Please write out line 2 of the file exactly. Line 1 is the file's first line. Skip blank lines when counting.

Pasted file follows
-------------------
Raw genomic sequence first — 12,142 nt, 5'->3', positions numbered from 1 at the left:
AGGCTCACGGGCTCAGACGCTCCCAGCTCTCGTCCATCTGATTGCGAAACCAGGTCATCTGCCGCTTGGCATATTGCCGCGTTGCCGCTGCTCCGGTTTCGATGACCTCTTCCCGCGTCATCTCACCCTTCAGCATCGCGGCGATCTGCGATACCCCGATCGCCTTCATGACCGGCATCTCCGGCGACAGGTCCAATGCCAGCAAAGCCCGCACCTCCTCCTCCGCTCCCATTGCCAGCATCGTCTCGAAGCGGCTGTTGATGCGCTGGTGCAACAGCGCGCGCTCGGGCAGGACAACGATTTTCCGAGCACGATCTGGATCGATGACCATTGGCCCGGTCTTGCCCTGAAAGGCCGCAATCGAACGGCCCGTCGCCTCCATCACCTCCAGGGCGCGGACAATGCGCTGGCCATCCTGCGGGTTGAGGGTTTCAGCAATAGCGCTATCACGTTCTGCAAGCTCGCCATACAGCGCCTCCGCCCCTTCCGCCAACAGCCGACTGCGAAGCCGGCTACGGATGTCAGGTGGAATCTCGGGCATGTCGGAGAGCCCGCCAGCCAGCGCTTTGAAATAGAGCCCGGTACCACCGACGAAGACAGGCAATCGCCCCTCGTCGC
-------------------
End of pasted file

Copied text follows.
AGGCTCACGGGCTCAGACGCTCCCAGCTCTCGTCCATCTGATTGCGAAACCAGGTCATCTGCCGCTTGGCATATTGCCGCGTTGCCGCTGCTCCGGTTTCGATGACCTCTTCCCGCGTCATCTCACCCTTCAGCATCGCGGCGATCTGCGATACCCCGATCGCCTTCATGACCGGCATCTCCGGCGACAGGTCCAATGCCAGCAAAGCCCGCACCTCCTCCTCCGCTCCCATTGCCAGCATCGTCTCGAAGCGGCTGTTGATGCGCTGGTGCAACAGCGCGCGCTCGGGCAGGACAACGATTTTCCGAGCACGATCTGGATCGATGACCATTGGCCCGGTCTTGCCCTGAAAGGCCGCAATCGAACGGCCCGTCGCCTCCATCACCTCCAGGGCGCGGACAATGCGCTGGCCATCCTGCGGGTTGAGGGTTTCAGCAATAGCGCTATCACGTTCTGCAAGCTCGCCATACAGCGCCTCCGCCCCTTCCGCCAACAGCCGACTGCGAAGCCGGCTACGGATGTCAGGTGGAATCTCGGGCATGTCGGAGAGCCCGCCAGCCAGCGCTTTGAAATAGAGCCCGGTACCACCGACGAAGACAGGCAATCGCCCCTCGTCGC